374 pages, Kindle Edition
Review by Hereward L.M. Proops
It was sometime in the year 2000. A group of us were gathered at our student digs and were listening to music. There was a girl there... I think her name was Penny. She wasn't part of our close circle of friends and the only reason I can think of her presence at this particular gathering was that one of the lads was trying to nail her. Hell, my memory is so bad these days that it could well have been me. Anyhow, Penny is nosing through the stack of CDs on the floor when she pulls out my Buddy Holly Golden Greats album and bursts out laughing.
“What the f*ck is this? Not even my parents listen to this.”
The room erupted with laughter. Not at the CD but at her. In our student digs, Buddy Holly was rated as highly as Black Sabbath or Jaco Pastorius. The CD went into the player. Penny was handed a drink and told to shut up and listen. Was another Buddy Holly fan created that day? I like to think so but as I said, my memory is pretty ropey these days.
I've been following indie writer Fred Limberg since I reviewed his rather splendid “Ferris' Bluff” and interviewed him for Booksquawk. When I heard about his Buddy Holly novel, I was more than excited. He was good enough to send me an advance copy of “The Last Analog Summer” shortly before it was released on Kindle. The book has been out for nearly a month now and I've been telling everyone that will listen (and sometimes those who don't and try to run away from me) to download this cracking novel.
The novel opens on that snowy night in February 1959 as Buddy Holly prepares to board the fateful plane that robbed the world of the first great rock star. We see how Buddy's legendary Fender Stratocaster guitar “Lucky” gets separated from him and how it ends up being left in a small farmhouse in an obscure corner of Iowa.
Prologue out of the way, the novel skips forward to the present day where we are introduced to the main protagonists. It is the last day of school and Kevin, Tandy, Deke and Ivy are preparing for a long, boring summer in the small town of Dodge. There's not a lot going on in Dodge. It's a farming community situated smack bang in the middle of nowhere. It's a fair drive to any of the neighbouring towns and not having jobs, the youngsters can't really afford to travel far. To make matters worse, Dodge is a digital dead-zone. There's no computers or internet, no televisions or videogames, no ipods or CD players. Due to a peculiar electromagnetic interference that the locals put down to an enormous lodestone that lies beneath the town, any complicated electrical item has a seriously short lifespan in Dodge. The townfolk's cars are all pre-1960s antiques and the antiquated radio station (run by the bible thumping “What Would Jesus Do?” church, known locally as the “Widgers”) provides the town's limited musical entertainment.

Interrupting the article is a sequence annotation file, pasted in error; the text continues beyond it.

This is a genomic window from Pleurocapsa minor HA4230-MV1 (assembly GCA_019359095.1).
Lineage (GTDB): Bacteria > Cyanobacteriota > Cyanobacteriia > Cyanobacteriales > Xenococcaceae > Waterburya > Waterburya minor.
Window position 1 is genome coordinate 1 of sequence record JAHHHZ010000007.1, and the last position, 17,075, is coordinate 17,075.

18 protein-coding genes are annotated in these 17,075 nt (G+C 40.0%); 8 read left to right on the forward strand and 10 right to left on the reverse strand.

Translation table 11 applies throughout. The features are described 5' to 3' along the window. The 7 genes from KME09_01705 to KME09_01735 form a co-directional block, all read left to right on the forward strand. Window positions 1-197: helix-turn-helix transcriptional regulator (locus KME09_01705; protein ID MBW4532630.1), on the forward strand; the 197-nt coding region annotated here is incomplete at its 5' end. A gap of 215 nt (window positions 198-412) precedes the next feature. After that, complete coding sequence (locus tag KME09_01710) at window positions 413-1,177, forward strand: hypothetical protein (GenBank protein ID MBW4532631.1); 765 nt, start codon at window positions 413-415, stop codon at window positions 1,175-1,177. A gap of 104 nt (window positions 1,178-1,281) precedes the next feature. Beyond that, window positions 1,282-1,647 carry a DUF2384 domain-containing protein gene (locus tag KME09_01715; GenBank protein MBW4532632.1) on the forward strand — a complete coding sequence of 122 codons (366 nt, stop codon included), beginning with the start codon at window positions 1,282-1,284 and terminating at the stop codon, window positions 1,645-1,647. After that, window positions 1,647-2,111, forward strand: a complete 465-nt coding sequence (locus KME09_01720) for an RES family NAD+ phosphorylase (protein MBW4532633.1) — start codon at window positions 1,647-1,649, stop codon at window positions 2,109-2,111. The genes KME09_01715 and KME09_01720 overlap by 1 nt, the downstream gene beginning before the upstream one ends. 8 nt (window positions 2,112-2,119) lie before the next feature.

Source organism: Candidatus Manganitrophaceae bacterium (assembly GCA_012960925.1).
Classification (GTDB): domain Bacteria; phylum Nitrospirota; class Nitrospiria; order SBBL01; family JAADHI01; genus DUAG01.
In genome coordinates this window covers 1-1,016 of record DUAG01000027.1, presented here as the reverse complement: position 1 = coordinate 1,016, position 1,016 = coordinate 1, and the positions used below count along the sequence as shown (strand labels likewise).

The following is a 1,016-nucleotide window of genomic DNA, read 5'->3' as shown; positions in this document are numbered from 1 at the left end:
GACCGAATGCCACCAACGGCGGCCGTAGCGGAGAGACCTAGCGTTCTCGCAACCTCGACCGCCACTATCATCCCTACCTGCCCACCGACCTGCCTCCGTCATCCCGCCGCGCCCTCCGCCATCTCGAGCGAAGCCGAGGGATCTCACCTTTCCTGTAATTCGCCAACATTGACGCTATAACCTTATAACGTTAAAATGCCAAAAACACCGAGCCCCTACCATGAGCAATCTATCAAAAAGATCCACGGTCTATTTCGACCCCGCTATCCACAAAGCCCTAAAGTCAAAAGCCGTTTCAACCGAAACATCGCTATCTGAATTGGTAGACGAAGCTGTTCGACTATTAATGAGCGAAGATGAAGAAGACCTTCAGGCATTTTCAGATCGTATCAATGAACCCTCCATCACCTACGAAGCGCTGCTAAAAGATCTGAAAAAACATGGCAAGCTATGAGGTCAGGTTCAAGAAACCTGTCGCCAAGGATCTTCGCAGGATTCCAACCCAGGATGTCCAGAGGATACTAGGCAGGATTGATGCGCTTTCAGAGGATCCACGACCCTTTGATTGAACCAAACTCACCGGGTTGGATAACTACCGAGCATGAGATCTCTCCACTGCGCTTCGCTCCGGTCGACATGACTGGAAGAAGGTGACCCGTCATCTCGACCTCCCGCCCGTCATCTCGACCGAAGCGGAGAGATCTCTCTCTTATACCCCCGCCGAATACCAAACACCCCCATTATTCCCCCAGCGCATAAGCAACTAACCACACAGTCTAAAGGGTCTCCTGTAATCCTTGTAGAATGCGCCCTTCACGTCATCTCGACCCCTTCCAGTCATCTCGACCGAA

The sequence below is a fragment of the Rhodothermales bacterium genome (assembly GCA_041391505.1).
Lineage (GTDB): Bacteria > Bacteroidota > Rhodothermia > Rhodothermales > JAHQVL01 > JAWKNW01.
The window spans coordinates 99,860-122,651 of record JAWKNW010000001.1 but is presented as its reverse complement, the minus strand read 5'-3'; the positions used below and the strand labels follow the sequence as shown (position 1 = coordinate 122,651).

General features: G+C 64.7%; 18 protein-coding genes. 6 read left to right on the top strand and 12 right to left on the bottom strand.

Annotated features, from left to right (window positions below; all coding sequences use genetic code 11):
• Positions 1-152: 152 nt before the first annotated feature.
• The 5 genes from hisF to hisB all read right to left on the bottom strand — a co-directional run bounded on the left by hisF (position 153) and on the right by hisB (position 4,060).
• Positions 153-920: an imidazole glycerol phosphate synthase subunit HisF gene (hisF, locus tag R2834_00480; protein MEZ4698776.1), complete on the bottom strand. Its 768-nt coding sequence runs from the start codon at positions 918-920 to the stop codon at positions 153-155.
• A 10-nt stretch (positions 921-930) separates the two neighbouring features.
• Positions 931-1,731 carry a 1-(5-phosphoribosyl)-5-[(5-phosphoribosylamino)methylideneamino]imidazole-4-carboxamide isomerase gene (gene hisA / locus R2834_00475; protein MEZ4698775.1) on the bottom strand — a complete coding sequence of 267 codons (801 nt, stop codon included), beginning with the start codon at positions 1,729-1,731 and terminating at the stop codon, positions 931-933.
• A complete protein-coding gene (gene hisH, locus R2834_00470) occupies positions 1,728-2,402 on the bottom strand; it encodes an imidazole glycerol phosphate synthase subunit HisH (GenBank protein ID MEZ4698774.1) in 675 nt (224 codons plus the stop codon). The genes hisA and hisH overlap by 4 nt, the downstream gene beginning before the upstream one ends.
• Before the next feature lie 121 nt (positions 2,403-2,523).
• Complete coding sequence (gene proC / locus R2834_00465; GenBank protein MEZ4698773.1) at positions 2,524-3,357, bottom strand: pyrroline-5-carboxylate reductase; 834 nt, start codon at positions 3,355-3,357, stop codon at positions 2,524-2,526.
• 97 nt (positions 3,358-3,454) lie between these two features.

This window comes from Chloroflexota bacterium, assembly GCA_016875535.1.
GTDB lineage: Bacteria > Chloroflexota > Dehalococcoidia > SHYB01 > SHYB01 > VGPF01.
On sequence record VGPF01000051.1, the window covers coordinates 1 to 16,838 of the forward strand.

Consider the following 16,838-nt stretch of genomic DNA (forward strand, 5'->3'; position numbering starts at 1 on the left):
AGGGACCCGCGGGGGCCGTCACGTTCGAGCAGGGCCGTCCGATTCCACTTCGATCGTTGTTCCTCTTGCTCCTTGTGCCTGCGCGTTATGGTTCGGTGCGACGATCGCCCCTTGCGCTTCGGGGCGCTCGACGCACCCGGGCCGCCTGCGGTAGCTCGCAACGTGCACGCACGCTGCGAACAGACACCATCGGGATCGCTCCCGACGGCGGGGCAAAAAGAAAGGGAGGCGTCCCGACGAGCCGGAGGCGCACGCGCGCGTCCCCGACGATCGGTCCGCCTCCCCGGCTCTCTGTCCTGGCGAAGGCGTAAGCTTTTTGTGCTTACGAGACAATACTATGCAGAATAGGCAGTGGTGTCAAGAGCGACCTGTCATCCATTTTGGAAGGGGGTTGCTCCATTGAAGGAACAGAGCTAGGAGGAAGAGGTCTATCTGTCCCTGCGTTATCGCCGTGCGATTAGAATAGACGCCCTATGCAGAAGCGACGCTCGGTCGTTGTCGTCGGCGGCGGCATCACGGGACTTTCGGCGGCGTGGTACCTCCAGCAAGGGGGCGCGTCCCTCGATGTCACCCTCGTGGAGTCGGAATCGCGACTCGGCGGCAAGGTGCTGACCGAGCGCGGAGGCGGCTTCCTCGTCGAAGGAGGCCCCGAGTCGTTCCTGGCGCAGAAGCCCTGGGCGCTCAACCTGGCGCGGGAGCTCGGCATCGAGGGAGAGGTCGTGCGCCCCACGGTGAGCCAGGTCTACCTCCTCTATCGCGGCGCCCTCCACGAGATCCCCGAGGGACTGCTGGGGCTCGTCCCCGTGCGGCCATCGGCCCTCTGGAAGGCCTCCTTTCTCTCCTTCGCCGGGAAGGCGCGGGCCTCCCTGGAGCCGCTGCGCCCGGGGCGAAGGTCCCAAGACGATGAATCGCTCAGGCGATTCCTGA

Understandably frustrated by their situation, Kevin and his friends are always on the lookout for a way to get out of Dodge. This comes in the form of a certain special guitar that they find for sale in a house clearance. Knowing the guitar is valuable, the kids try to buy it but find themselves outbid at the last moment. When the guitar falls into the hands of Widgers, the youngsters find themselves embroiled in a complicated scheme to retrieve the guitar and break free from the “analog gulag” they call home. Matters are further complicated as they learn that the story of lodestone is merely a cover-up for a sinister research facility on the outskirts of town. Naturally, the research facility is run by shady military types who will stop at nothing to keep their work a secret.
“The Last Analog Summer” is a delightful book. Just as he did in “Ferris' Bluff”, Limberg creates a totally believable small town. The cast of characters are equally charming and quirky. The blossoming romance between narrator Kevin and Tandy is handled tactfully and Limberg shows a deal of insight into the mind of a teenage boy torn between the urge to lose his virginity whilst still respecting his girlfriend's desire to take things slowly. Deke and Ivy are also great creations and Limberg manages to make them so much more than mere sidekicks. Deke is a guitar virtuoso who falls head over heels in love with the Fender whilst Ivy's wide-eyed enthusiasm and unfortunate lisp (“No thit?”) provides welcome comic relief to balance out the teenage angst.
The novel is aimed at a young adult audience but “The Last Analog Summer” will find numerous older fans too. Part of me is a little concerned that the novel's gentle pace, lack of extreme violence and portrayal of a simpler way of life might well alienate a proportion of the teenage readers who are accustomed to the visceral thrills of “The Hunger Games” and its imitators. This is such a shame as I'm hard pressed to think of a book, YA or adult, that has entertained me as much in recent months. I'm a fast reader and I can normally tear through a novel in a couple of days. The fact that I took my time with “The Last Analog Summer” is testament to how enjoyable it is.
Hereward L.M. Proops